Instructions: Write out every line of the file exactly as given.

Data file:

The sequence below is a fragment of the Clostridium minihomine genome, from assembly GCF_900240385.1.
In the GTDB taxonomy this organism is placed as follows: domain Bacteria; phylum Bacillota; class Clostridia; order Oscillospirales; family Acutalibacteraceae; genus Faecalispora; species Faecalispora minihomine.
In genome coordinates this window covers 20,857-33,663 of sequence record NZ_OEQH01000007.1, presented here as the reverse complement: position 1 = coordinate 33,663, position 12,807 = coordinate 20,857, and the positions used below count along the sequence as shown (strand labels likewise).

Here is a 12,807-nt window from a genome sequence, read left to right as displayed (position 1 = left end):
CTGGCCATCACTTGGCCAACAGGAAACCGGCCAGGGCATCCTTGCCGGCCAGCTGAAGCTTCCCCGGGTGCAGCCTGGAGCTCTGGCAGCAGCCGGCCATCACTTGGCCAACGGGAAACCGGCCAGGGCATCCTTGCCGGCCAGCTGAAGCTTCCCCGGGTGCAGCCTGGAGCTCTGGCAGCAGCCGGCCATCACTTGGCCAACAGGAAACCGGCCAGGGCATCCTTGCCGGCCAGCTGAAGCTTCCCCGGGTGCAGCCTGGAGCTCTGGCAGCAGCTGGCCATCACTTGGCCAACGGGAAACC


The sequence below is a fragment of the Clostridium minihomine genome, from assembly GCF_900240385.1.
In the GTDB taxonomy this organism is placed as follows: domain Bacteria; phylum Bacillota; class Clostridia; order Oscillospirales; family Acutalibacteraceae; genus Faecalispora; species Faecalispora minihomine.
In genome coordinates this window covers 20,857-33,663 of sequence record NZ_OEQH01000007.1, presented here as the reverse complement: position 1 = coordinate 33,663, position 12,807 = coordinate 20,857, and the positions used below count along the sequence as shown (strand labels likewise).

Here is a 12,807-nt window from a genome sequence, read left to right as displayed (position 1 = left end):
CTGGCCATCACTTGGCCAACAGGAAACCGGCCAGGGCATCCTTGCCGGCCAGCTGAAGCTTCCCCGGGTGCAGCCTGGAGCTCTGGCAGCAGCCGGCCATCACTTGGCCAACGGGAAACCGGCCAGGGCATCCTTGCCGGCCAGCTGAAGCTTCCCCGGGTGCAGCCTGGAGCTCTGGCAGCAGCCGGCCATCACTTGGCCAACAGGAAACCGGCCAGGGCATCCTTGCCGGCCAGCTGAAGCTTCCCCGGGTGCAGCCTGGAGCTCTGGCAGCAGCTGGCCATCACTTGGCCAACGGGAAACC